About a quarter (27 percent) of respondents identified improved customer experience as the greatest potential benefit of advanced analytics, with 21 percent saying they saw the greatest potential in reducing claims costs. Fourteen percent saw an opportunity for increased sales as the greatest benefit.
Respondents’ greatest current focus area for advanced analytics is claims modeling and cost reduction, with 51 percent reporting activities in this area. The finding is unsurprising, given that claims modeling and reduction was a pioneering area for data analytics, according to the survey’s executive summary.
Prescriptive marketing and sales also scored well among respondents as areas of adoption of advanced analytics. West Monroe reports that it was the top choice among L&A carriers, likely because they are seeking novel ways of selling more products through existing marketing channels. One respondent identified his company’s highest priority as “generational purchasing habits and buying behaviors,” as a means of addressing consumers increasing expectations for personalized experiences.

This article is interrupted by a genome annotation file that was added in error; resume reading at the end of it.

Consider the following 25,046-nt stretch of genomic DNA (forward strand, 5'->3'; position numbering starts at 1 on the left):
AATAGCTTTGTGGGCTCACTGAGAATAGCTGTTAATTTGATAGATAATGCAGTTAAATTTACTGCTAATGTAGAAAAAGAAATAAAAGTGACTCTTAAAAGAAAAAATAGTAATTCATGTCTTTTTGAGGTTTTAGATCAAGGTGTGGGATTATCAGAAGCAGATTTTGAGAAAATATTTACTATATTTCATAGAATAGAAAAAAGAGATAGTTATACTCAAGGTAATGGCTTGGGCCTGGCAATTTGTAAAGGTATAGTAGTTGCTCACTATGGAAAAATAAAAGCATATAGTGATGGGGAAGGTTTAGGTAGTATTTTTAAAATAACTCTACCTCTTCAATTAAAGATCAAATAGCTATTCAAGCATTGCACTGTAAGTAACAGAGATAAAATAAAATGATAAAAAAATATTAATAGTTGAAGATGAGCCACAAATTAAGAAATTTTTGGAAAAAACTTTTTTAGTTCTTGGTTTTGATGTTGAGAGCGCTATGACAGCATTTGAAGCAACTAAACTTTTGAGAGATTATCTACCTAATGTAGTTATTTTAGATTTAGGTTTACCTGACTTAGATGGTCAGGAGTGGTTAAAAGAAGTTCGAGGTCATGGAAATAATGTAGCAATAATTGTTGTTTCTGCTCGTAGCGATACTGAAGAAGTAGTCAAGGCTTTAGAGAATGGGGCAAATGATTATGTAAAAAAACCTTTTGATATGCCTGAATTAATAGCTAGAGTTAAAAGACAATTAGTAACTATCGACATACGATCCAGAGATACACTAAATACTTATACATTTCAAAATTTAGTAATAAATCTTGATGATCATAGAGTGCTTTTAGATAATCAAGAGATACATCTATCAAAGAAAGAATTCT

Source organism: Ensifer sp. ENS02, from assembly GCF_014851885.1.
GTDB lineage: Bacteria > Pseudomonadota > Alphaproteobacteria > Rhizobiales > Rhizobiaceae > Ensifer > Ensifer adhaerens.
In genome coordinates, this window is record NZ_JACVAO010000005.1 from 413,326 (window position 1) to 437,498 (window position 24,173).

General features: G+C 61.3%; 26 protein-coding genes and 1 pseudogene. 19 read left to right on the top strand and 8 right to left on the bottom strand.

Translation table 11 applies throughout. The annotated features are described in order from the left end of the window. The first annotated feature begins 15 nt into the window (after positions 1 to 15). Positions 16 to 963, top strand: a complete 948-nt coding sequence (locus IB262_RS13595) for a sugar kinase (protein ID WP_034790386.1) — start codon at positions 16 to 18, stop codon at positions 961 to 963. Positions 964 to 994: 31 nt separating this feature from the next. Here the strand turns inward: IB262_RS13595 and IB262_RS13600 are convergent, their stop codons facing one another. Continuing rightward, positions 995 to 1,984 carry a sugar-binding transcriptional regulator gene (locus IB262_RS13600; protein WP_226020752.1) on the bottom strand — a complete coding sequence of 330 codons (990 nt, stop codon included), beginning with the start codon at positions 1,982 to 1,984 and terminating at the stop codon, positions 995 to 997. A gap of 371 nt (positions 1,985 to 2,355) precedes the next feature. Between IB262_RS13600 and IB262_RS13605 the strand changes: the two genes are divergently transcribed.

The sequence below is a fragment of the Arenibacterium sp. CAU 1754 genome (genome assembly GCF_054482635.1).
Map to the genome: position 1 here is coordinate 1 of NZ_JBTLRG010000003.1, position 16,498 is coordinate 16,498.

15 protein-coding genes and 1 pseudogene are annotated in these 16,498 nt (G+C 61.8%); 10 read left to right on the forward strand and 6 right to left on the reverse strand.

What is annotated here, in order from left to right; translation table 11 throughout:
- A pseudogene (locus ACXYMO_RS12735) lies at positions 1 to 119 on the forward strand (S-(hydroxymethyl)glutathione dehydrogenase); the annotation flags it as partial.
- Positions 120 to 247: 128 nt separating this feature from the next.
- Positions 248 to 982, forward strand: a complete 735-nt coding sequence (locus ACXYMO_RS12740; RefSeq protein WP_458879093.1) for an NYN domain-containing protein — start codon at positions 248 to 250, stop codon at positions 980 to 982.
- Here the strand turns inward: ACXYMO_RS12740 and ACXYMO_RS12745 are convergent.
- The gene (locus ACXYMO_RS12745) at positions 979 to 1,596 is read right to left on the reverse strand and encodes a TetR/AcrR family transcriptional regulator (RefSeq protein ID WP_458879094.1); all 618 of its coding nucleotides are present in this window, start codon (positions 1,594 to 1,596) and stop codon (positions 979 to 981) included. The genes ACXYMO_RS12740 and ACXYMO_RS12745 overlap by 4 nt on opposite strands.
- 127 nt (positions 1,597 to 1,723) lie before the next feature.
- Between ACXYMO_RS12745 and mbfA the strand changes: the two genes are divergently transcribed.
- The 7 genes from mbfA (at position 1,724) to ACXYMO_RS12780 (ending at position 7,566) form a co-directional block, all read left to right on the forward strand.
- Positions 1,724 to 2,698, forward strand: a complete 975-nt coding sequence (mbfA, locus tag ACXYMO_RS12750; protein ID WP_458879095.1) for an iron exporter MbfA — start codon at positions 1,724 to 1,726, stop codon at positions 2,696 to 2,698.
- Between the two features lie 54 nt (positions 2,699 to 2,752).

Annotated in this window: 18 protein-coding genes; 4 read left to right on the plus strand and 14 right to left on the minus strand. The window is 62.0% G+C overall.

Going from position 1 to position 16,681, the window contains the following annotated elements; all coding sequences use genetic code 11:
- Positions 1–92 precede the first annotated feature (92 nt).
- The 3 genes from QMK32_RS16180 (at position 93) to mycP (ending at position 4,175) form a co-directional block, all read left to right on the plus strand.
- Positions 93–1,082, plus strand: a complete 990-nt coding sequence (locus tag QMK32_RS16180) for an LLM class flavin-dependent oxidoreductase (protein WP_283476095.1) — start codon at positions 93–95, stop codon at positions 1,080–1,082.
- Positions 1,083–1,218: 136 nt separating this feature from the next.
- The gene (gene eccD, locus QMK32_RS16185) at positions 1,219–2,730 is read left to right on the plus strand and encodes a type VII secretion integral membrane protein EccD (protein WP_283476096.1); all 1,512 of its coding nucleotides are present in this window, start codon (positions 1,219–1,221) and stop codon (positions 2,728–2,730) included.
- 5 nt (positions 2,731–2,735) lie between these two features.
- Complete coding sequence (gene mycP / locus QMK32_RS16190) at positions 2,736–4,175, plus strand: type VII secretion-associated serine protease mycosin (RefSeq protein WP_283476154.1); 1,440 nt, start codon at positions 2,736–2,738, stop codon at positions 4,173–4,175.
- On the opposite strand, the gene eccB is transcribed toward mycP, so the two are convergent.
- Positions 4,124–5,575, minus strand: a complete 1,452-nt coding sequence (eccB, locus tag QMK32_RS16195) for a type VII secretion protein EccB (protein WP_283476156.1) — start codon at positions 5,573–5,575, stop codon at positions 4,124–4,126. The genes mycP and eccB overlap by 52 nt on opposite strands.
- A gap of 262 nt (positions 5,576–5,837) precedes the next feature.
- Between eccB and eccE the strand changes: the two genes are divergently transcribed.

A ‘Significant Moment’ in the Adoption of Analytics
“With dramatic decreases in the cost of processing and storing data, the table is set for companies in the insurance industry to take full advantage of analytics,” comments Greg Layok, senior director and leader of West Monroe’s Technology and Advanced Analytics practices. “Smart executives understand how important this is—and the significance of this moment—as the industry faces a soft market in standard lines, increased bottom-up disruption from technology-enabled competitors and increasingly demanding customers.”
Among the reasons insurers are finding it difficult to seize this moment is concern about data quality, according to the survey’s findings. Nearly two-thirds of respondents said that data quality and accuracy was the greatest challenge associated with advanced analytics. About half identified inaccurate data as the greatest risk.
The Drag of Soft ROI